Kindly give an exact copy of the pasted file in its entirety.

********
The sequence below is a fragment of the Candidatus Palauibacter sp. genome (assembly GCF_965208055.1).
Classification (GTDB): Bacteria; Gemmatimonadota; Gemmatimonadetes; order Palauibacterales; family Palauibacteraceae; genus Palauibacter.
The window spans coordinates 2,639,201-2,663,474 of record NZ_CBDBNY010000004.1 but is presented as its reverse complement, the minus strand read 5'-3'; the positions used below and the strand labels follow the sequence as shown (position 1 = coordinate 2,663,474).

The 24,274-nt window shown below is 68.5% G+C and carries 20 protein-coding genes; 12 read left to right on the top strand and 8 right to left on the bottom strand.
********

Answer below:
The sequence below is a fragment of the Candidatus Palauibacter sp. genome (assembly GCF_965208055.1).
Classification (GTDB): Bacteria; Gemmatimonadota; Gemmatimonadetes; order Palauibacterales; family Palauibacteraceae; genus Palauibacter.
The window spans coordinates 2,639,201-2,663,474 of record NZ_CBDBNY010000004.1 but is presented as its reverse complement, the minus strand read 5'-3'; the positions used below and the strand labels follow the sequence as shown (position 1 = coordinate 2,663,474).

The 24,274-nt window shown below is 68.5% G+C and carries 20 protein-coding genes; 12 read left to right on the top strand and 8 right to left on the bottom strand.